Evolutionary biologist Richard Dawkins sprang to the public’s attention via his immensely popular book The Selfish Gene. Since its publication almost 40 years ago, its author has assumed the unofficial mantle of Atheist-In-Chief. His passionate and impatient defense — some would call it crusading offense — of all things godless has rubbed many the wrong way, including numerous unbelievers. That said, his reasoning remains crystal clear and his focus laser-like. I just wish he would stay away from Twitter.
Check out his foundation here.
From the Guardian:
In Dublin, not long ago, Richard Dawkins visited a steakhouse called Darwin’s. He was in town to give a talk on the origins of life at Trinity College with the American physicist Lawrence Krauss. In the restaurant, a large model gorilla squatted in a corner and a series of sepia paintings of early man hung in the dining room – though, Dawkins pointed out, not quite in the right chronological order. A space by the bar had been refitted to resemble the interior of the Beagle, the vessel on which Charles Darwin sailed to South America in 1831 and conceived his theory of natural selection. “Oh look at this!” Dawkins said, examining the decor. “It’s terrific! Oh, wonderful.”
Over the years, Dawkins, a zoologist by training, has expressed admiration for Darwin in the way a schoolboy might worship a sporting giant. In his first memoir, Dawkins noted the “serendipitous realisation” that his full name – Clinton Richard Dawkins – shared the same initials as Charles Robert Darwin. He owns a prized first edition of On The Origin of Species, which he can quote from memory. For Dawkins, the book is totemic, the founding text of his career. “It’s such a thorough, unanswerable case,” he said one afternoon. “[Darwin] called it one long argument.” As a description of Dawkins’s own life, particularly its late phase, “one long argument” serves fairly well. As the global face of atheism over the last decade, Dawkins has ratcheted up the rhetoric in his self-declared war against religion. He is the general who chooses to fight on the front line – whose scorched-earth tactics have won him fervent admirers, and ferocious enemies. What is less clear, however, is whether he is winning.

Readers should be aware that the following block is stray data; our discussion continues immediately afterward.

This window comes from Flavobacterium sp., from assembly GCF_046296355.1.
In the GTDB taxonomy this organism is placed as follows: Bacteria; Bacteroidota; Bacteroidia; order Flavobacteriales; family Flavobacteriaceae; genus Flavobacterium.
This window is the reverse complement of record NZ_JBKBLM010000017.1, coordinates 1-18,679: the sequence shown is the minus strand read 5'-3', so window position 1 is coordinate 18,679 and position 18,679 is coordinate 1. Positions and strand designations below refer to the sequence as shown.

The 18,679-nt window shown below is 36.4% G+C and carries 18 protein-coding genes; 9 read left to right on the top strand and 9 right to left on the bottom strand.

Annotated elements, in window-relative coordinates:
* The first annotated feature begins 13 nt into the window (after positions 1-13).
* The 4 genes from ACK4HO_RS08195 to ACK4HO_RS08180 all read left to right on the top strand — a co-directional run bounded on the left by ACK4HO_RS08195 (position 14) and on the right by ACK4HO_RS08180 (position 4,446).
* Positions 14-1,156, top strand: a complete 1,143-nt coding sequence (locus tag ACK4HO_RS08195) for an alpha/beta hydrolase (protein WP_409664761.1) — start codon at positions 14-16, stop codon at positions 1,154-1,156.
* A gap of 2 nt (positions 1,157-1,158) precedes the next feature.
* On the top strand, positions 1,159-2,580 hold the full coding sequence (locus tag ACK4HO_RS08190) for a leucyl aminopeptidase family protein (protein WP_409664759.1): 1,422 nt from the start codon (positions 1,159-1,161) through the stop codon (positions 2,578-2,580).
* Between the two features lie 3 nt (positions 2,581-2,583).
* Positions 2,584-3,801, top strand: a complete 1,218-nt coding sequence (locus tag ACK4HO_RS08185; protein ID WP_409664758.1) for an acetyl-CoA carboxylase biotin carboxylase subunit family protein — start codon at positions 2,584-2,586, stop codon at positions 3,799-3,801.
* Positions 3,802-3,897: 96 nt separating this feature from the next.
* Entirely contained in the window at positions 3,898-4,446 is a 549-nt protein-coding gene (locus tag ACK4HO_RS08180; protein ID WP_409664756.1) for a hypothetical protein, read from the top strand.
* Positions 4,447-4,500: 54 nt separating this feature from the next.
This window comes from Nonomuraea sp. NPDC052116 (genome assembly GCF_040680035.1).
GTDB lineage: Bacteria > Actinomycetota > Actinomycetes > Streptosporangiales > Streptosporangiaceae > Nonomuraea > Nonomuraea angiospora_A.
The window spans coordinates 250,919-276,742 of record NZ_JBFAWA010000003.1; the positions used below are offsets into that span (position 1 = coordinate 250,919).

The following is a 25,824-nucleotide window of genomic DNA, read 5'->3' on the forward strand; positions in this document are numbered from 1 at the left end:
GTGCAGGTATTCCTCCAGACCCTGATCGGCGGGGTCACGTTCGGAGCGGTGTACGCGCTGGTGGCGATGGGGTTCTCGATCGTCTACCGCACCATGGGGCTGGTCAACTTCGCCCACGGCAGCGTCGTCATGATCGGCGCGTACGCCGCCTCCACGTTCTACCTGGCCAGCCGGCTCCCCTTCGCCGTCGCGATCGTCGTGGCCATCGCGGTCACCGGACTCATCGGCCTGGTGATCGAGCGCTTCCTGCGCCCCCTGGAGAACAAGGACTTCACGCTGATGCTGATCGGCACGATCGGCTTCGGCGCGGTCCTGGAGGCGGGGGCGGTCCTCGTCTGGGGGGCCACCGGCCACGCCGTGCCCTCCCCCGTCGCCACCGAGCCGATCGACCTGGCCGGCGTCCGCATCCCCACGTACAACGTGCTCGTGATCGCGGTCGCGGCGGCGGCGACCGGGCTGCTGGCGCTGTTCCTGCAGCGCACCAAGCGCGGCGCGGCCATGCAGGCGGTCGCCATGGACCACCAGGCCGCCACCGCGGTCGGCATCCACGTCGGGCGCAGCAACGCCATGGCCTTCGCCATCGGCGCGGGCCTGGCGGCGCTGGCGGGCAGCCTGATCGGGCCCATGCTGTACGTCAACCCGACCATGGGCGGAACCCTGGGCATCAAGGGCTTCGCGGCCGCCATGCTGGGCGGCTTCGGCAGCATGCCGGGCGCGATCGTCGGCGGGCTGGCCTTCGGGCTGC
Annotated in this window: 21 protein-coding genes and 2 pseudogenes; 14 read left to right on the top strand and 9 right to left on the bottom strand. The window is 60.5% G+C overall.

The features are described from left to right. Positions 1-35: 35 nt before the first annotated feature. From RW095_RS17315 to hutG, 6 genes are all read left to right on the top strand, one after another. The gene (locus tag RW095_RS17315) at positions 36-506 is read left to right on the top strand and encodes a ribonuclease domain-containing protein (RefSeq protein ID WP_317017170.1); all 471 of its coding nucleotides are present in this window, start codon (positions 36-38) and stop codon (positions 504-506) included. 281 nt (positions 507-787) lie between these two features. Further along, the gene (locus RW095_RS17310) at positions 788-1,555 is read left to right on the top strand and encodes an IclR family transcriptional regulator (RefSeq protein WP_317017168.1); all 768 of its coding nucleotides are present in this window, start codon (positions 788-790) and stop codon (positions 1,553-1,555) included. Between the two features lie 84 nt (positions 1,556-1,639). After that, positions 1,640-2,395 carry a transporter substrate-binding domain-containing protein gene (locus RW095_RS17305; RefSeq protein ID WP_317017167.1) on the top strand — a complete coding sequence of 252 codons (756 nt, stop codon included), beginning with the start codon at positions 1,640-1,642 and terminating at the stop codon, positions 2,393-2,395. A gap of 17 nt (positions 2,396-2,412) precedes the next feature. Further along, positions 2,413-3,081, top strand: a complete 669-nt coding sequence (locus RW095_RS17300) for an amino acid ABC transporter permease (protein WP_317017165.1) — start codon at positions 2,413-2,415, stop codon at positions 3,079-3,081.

Over dinner – chicken for Dawkins, steak for everyone else – he spoke little. He was anxious to leave early in order to discuss the format of the event with Krauss. Though Dawkins gives a talk roughly once a fortnight, he still obsessively overprepares. On this occasion, there was no need – he and Krauss had put on a similar show the night before at the University of Ulster in Belfast. They had also appeared on a radio talkshow, during which they had attempted to debate a creationist (an “idiot”, in Dawkins’s terminology). “She simply tried to shout down everything Lawrence and I said. So she was in effect going la la la la la.” Dawkins stuck his fingers in his ears as he sang.
Krauss and Dawkins have toured frequently as a double act, partners in a global quest to broadcast the wonder of science and the nonexistence of God. Dawkins has been on this mission ever since 1976, when he published The Selfish Gene, the book that made him famous, which has now sold over a million copies. Since then, he has written another 10 influential books on science and evolution, plus The God Delusion, his atheist blockbuster, and become the most prominent of the so-called New Atheists – a group of writers, including Christopher Hitchens and Sam Harris, who published anti-religion polemics in the years after 9/11.
An hour or so after dinner, the Burke Theatre in Trinity College, a large modern lecture hall with banked seating, was full. After separate presentations, Krauss and Dawkins conversed freely, swapping ideas on the origins of life. As he spoke, Dawkins took on a grandfatherly air, as though passing on hard-earned wisdom. He has always sought to inject beauty into biology, and his voice wavered with emotion as he shifted from dry fact to lyrical metaphor.